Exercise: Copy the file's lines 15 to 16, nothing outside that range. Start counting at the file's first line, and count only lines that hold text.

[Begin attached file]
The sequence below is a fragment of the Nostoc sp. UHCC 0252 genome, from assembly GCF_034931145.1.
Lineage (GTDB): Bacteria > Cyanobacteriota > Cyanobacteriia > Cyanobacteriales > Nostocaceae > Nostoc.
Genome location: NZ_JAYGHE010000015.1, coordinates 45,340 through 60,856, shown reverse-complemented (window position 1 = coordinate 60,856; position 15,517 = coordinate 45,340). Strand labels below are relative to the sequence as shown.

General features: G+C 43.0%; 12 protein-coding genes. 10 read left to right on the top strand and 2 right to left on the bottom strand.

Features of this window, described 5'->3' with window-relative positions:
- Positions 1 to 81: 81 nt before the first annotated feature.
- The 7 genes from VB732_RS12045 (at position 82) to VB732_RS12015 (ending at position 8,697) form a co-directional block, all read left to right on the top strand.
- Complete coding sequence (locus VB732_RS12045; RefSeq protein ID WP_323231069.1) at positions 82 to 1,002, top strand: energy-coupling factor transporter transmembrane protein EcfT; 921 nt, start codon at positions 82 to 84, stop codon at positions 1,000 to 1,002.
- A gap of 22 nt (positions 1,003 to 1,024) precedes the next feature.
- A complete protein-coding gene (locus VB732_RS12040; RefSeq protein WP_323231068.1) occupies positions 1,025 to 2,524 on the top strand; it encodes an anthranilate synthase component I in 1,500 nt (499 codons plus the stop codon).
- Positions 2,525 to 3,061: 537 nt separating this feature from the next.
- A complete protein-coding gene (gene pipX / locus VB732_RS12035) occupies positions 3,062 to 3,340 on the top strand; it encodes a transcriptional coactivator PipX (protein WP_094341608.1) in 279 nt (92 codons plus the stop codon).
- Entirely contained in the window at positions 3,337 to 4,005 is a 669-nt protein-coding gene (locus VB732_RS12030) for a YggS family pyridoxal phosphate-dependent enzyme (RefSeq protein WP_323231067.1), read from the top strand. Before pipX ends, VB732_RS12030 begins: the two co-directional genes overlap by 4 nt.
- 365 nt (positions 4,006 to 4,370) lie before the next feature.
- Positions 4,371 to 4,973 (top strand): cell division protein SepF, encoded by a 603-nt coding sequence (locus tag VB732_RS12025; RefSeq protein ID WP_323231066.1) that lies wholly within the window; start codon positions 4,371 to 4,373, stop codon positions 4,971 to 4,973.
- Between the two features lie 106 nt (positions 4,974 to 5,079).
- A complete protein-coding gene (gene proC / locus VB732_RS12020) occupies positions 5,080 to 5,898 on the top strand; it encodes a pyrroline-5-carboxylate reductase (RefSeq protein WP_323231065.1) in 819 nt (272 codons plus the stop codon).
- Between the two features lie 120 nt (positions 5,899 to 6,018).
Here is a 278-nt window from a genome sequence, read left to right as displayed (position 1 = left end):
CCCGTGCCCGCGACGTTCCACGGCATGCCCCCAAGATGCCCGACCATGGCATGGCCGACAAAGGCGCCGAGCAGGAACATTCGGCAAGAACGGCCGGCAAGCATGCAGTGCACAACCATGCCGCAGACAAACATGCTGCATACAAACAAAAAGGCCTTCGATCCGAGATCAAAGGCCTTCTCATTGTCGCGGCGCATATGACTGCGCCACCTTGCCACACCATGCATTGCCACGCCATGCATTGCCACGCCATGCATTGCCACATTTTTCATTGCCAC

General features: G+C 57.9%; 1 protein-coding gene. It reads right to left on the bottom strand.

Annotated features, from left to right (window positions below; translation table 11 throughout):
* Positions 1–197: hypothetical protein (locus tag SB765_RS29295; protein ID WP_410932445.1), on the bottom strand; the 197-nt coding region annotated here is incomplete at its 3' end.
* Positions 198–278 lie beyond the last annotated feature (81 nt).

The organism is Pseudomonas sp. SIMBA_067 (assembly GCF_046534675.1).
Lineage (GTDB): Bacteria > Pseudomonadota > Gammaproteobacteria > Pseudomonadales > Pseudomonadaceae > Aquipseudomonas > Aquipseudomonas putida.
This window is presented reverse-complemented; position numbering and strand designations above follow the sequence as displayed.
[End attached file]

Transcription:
- Positions 4,371 to 4,973 (top strand): cell division protein SepF, encoded by a 603-nt coding sequence (locus tag VB732_RS12025; RefSeq protein ID WP_323231066.1) that lies wholly within the window; start codon positions 4,371 to 4,373, stop codon positions 4,971 to 4,973.
- Between the two features lie 106 nt (positions 4,974 to 5,079).